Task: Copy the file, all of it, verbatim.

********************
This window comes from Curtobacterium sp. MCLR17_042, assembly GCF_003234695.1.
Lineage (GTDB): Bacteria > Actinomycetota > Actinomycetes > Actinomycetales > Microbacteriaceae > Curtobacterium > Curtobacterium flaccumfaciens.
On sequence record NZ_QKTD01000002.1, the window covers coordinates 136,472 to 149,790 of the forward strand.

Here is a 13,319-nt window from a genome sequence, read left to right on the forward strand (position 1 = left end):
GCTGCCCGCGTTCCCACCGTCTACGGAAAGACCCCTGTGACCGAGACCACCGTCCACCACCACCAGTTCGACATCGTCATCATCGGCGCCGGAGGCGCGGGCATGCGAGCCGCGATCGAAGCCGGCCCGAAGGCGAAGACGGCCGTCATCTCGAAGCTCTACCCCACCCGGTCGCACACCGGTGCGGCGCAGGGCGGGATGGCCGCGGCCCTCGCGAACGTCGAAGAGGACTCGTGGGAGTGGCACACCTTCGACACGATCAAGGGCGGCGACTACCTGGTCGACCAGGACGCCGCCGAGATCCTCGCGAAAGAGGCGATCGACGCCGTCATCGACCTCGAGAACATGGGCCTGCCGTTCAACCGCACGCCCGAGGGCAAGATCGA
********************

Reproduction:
This window comes from Curtobacterium sp. MCLR17_042, assembly GCF_003234695.1.
Lineage (GTDB): Bacteria > Actinomycetota > Actinomycetes > Actinomycetales > Microbacteriaceae > Curtobacterium > Curtobacterium flaccumfaciens.
On sequence record NZ_QKTD01000002.1, the window covers coordinates 136,472 to 149,790 of the forward strand.

Here is a 13,319-nt window from a genome sequence, read left to right on the forward strand (position 1 = left end):
GCTGCCCGCGTTCCCACCGTCTACGGAAAGACCCCTGTGACCGAGACCACCGTCCACCACCACCAGTTCGACATCGTCATCATCGGCGCCGGAGGCGCGGGCATGCGAGCCGCGATCGAAGCCGGCCCGAAGGCGAAGACGGCCGTCATCTCGAAGCTCTACCCCACCCGGTCGCACACCGGTGCGGCGCAGGGCGGGATGGCCGCGGCCCTCGCGAACGTCGAAGAGGACTCGTGGGAGTGGCACACCTTCGACACGATCAAGGGCGGCGACTACCTGGTCGACCAGGACGCCGCCGAGATCCTCGCGAAAGAGGCGATCGACGCCGTCATCGACCTCGAGAACATGGGCCTGCCGTTCAACCGCACGCCCGAGGGCAAGATCGA